Labor pains—UPDATED

Just in time for Labor Day, Michael Voris offers this gift to the workers of the world, especially those he calls “professional Catholics”:

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My blog neighbor Fr. Dwight Longenecker wasn’t impressed:

The most worrying thing about Voris’ attack on Catholic Answers, EWTN and others is that it seems like some kind of sick revenge thing. So the guys at Catholic Answers had just one program criticizing the lunatic fringe of the traditionalist movement and a counter attack is launched? For what end? To destroy Catholic Answers and EWTN? To bring down Al Kresta? Within Voris’ video I sensed a kind of gloating glee that Catholic Answers was in financial trouble and the implication that they were down because of their criticism of the traditionalist movement and that it was because traditionalists had withheld donations that CA was going down.

I have to be blunt. There is a certain type of personality that is never happy unless it has an enemy, and the enemy they like best are the ones around their own table. This dynamic exists in many different types of groups, but I’ve seen it most in many religious situations. A little group gathers together and they all feel good about their group because they’re right. However, they are never secure in their rectitude. They always feel a bit insecure and the most insecure even feel paranoid. So they begin to blame everyone else for being wrong, for being heretics, for being apostates. Then they feel snug and warm and good about themselves and their little religious group for a little while until the next “enemy” appears. Then they can go on the attack again with their smug self righteousness.

Even less impressed was Elizabeth Scalia: 

Really? Even the “good” bishops are no good if they don’t fall in line with the Church Militant as embodied in this one operation? I can’t help noting the irony of Voris kicking back in retaliation at someone kicking back in retaliation at his kicking! As though that’s not human nature, and the church isn’t full of humans.

Really? We’re going to huff and puff because professional, trained media people — lay men and women using their skills and (quite often) their vast expertise to spread the gospel, teach the truth of Catholicism, and be visible, credible, approachable faces and voices of the Catholic Church — are being paid enough to support their families?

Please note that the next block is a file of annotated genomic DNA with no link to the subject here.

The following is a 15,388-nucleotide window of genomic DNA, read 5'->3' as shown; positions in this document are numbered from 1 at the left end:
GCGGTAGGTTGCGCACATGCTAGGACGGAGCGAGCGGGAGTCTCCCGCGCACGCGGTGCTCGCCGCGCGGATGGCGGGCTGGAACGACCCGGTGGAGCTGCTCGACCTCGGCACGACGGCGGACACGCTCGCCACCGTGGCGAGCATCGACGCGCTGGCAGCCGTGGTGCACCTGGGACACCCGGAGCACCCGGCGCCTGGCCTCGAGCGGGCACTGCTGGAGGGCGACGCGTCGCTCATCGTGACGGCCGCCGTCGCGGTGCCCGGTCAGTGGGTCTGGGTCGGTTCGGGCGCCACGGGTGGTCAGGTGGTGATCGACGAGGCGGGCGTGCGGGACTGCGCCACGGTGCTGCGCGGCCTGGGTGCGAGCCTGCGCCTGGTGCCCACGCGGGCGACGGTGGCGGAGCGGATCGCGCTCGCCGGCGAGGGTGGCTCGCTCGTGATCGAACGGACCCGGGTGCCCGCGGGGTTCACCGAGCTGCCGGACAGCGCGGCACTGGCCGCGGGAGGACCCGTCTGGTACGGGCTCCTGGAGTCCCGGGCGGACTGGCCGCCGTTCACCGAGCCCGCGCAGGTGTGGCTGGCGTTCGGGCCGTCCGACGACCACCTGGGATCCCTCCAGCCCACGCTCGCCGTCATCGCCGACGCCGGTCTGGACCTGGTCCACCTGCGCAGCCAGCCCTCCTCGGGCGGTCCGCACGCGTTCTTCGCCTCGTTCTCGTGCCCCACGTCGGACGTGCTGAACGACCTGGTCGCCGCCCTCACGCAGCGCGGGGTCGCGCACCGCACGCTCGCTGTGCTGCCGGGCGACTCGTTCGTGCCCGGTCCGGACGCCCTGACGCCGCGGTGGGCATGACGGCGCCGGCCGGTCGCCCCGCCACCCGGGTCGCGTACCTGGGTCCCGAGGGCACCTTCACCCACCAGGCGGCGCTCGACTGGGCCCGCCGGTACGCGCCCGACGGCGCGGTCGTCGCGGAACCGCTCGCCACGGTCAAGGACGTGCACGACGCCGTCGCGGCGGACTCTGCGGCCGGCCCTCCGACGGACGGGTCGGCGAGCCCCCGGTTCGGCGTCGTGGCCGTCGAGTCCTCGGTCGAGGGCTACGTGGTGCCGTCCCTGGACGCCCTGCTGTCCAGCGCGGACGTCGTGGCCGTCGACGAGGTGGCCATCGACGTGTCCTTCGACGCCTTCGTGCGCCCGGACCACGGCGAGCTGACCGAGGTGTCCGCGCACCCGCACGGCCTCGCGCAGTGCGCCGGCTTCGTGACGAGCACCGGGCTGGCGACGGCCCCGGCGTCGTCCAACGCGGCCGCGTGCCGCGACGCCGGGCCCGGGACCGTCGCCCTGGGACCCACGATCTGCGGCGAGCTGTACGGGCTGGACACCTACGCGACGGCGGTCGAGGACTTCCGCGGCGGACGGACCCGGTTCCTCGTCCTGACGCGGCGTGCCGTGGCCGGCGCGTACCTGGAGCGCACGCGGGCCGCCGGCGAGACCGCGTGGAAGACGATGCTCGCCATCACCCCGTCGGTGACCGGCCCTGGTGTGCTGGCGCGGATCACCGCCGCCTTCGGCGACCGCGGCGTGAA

Again, Really?

Gasp! EWTN’s Raymond Arroyo, a husband and father with little kids, makes $100,000 a year! So? He’s using his skills in the Catholic market, because he loves the church, when he could likely earn a great deal more than that in secular media, and this is a scandal?

Gasp! Radio Host Al Kresta makes $115,000 a year! So? Al Kresta is a writer and a media professional, and a guy in a wheelchair who needs an assistant to help him travel and meet up with interesting Catholics in interesting venues for the edification (and entertainment) of the listening faithful. We’re going to begrudge him a living when his health may not hold out?

Gasp! Some of these people actually have retirement packages! Oh, stop the world, it’s too much! I’m plotzing! Retirement packages! Why that’s just Un-American and Un-Godly! What a freaking scandal! Oh, wait — even priests and religious get to retire.

You’ll want to read it all.  

UPDATE: Elizabeth tonight says something that has needed to be said about the Voris phenomenon for a while:

It is wholly legitimate — and important — to continue to point out where things are lacking in our church (or to ask our bishops to clarify their pastoral judgements when controversies arise) but not to pretend that great things — for example, the growing number of layfolk (particularly our younger members) engaged in learning and sharing the faith, and the convents and seminaries that are filling, once again — are not happening.

Such a willingness to ignore all that good news — and a seeming call to purge rather than re-think our propagation — seems unpastoral, to me. It doesn’t give much hope.

But then, as I said, We just see things differently. Mr. Voris sees a need for militancy because all around him he perceives conflagration: a fire of crisis and calumny, and he wants to stamp it out. I, on the other hand, did see the fire, too — and it was terrifying — but I perceive it as being brought under control; with slow, steady applications of gospel, catechism, truth and mercy, the blaze is diminishing, things are improving, and I want to encourage that. Put us together in the same pew, and he’s going to see the fire and I’m going to see the water, but we’ll both still be Catholics in love with the church and striving to serve it. I’m not sure it would be either of our jobs to browbeat the other by saying, “no, but do it my way, because your way is all wrong, and you’re hurting the church.” I think that would be a hell of a charge, and a combustible one, to make. The Holy Spirit moves where he will, uses what he will, how he will, to God’s purposes. I’ll trust the Holy Spirit to guide people in media, rather than tell them how they ought to do it, myself.

The Church Militant needs to be balanced with Mercy because balance is what keeps the Cross of Christ alive in the world. And the Cross is formed in the precise intersection between Justice and Mercy where they are embodied and balanced by Christ.

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